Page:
Table of Contents
2.2 Historical development
2.3 Current situation
3 Abercrombie and Fitch
3.1 Abercrombie a global player
3.2 Abercrombie's secret of success
4 Abercrombie a part of Americanisation
"The illusion of America as a wonderland will continue as long as...
...it's profitable to continue the illusion. At the point where the
illusion becomes too expensive to maintain, they will just take down the scenery, they will move the tables and chairs out of the way, then they will pull back the curtains and you will see the brick wall at the back of the theatre." (Frank Zappa)1
Frank Zappa used this phrase to show the capitalistic policy in America and its successful way in spreading out its mass culture all over the world.
What is it, that fascinates so much that one wants to live the “American way/dream”? Wear the same things like Americans? BE like Americans? That is the question that I am nterested in and which I want to solve in my skilled work.
I have been to the USA a few times and I have seen myself going through the process of being manipulated in a kind of way that convinced me of an America as a place seemingly with no boundaries where everything seems to be possible. Therefore I want to look behind the scenes of the idealisation of this country and show how it has changed during the last few decades. I will point out the development of Americanisation together with the connected changes of culture and society that follow. I will use the example of the global player and fashion brand Abercrombie and Fitch to illustrate this development and I will clarify how this company makes use of the position of America as a global role-model to successfully apply their marketing strategies.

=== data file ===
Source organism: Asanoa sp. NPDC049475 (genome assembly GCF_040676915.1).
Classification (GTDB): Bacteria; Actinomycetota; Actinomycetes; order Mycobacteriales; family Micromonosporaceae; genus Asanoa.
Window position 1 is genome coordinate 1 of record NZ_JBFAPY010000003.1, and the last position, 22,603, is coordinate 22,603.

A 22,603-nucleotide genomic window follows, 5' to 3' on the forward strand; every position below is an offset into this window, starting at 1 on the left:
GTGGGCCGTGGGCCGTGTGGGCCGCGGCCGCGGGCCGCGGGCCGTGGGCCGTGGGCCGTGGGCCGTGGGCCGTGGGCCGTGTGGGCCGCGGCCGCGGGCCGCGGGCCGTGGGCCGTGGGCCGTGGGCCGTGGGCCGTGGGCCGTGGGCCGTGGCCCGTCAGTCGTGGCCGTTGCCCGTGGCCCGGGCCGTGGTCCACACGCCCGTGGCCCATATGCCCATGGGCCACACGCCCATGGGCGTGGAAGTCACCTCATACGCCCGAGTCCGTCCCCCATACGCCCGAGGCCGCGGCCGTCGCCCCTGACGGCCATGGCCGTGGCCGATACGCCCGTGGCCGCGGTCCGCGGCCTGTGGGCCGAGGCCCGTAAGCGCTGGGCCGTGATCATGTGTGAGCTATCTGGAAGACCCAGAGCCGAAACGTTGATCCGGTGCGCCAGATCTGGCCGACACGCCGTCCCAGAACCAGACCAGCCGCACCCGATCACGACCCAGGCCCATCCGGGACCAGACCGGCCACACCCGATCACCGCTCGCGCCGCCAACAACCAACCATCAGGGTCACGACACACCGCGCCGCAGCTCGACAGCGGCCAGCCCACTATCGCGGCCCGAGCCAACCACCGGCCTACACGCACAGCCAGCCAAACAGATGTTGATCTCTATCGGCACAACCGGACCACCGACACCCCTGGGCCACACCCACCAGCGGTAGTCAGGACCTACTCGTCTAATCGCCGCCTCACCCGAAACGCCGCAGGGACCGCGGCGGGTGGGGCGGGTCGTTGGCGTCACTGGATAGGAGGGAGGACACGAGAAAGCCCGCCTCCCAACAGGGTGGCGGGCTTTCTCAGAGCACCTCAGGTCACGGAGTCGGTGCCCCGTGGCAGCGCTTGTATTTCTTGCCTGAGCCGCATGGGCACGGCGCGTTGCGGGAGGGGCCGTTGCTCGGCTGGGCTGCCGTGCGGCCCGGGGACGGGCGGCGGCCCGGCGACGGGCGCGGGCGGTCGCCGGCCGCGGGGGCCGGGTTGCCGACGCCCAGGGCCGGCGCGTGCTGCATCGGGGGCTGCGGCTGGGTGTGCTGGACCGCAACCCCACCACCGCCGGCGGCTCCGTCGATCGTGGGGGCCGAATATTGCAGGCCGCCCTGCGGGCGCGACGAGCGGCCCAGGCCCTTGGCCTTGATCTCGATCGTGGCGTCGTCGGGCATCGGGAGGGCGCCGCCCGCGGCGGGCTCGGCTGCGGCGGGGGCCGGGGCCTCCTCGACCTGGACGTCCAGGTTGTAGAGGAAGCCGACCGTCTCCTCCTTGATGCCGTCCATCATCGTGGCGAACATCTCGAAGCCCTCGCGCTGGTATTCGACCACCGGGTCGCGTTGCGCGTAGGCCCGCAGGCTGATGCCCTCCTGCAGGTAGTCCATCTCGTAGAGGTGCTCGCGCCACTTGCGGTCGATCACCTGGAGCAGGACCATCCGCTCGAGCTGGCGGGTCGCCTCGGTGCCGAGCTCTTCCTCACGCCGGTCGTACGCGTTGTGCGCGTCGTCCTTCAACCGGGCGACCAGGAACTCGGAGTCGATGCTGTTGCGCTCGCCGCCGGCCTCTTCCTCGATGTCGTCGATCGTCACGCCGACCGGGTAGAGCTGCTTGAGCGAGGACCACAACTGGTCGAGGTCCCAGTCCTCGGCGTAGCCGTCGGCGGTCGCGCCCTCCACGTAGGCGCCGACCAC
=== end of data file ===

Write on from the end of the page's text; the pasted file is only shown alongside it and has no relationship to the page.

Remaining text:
2.1 Definition of Americanisation
Americanisation describes the transfer of cultural objects from America to other nations, and the connected changes in the areas of economy, politics and culture that follow. Those cultural objects are integrated into an existing system and change society in terms of institutions, values, traditions, language, behaviours. Also symbols, icons and pictures are taken over and copied from the USA.
This procedure is a one-sided interaction, that means it only runs in one direction, namely from the USA in other parts of the world. Examples for this procedure caused by Americanisation could be behavioural changes in language (e.g. by using Anglicisms), fashion trends, imported sports like American Football or Baseball and most probably the most significant example in nutrition habits going along with the consumption of fast food like “Mc Donald's”2 or famous brands like “Coca Cola”.
2.2 Historical development of Americanisation
Does the gap between Germany and America have to be as big as an ocean as it occurs today? The history of cultural transfer shows that it doesn't: